The military command created at the height of the Cold War to defend the United States and Canada from nuclear attacks is facing a new threat from Russia: hypersonic weapons.
The North American Aerospace Defense Command, or NORAD, is marking 60 years of existence. On the heels of that anniversasry, though, CNBC learned that multiple U.S. intelligence reports assess Russia will be capable of fielding a hypersonic glide vehicle, a weapon that no country can defend against, by 2020.
"[Hypersonic weapons] is a developing field, so there is not much that I can state here officially," said Canadian Lt. Gen. Pierre St-Amand, deputy NORAD commander, when asked about the CNBC report at a discussion at the Canadian embassy in Washington.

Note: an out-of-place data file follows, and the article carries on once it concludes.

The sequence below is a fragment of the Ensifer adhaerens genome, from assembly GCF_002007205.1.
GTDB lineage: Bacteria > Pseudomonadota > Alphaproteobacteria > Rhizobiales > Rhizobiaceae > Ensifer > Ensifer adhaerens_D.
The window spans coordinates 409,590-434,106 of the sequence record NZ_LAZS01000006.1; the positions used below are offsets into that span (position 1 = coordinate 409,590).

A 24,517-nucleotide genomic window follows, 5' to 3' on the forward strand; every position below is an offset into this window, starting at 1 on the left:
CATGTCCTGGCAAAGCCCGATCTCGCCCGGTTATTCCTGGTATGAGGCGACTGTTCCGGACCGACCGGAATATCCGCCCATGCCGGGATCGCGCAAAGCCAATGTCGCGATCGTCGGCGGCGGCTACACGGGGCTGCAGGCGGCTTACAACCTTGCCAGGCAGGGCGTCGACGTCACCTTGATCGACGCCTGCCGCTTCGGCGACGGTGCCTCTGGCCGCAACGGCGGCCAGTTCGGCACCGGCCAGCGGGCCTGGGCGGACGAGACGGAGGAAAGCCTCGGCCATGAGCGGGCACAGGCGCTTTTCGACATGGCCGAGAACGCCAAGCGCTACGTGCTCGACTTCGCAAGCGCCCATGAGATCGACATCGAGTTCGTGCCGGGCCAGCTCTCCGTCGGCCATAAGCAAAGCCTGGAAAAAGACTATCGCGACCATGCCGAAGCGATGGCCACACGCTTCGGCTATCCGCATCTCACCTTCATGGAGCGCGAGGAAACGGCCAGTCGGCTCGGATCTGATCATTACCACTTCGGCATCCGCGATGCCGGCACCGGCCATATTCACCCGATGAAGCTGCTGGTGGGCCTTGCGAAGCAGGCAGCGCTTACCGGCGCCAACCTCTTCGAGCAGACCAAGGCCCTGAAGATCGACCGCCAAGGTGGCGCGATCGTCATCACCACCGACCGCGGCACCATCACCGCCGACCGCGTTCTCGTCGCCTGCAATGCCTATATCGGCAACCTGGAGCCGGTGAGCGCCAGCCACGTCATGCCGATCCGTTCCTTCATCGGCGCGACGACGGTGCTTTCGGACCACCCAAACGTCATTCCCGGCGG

"We are tracking and providing advice so that we can be in a position to continue to develop our mission in the future," St-Amand said, adding that NORAD is watching and discussing the hypersonic weapons threat.
Since its creation in the late 1950s, NORAD has been responsible for detecting incoming threats and protecting the air space above the United States and Canada. In a nod to the Cold War paranoia of the time, the command was constructed nearly a mile inside of a mountain and underneath 2,400 feet of granite.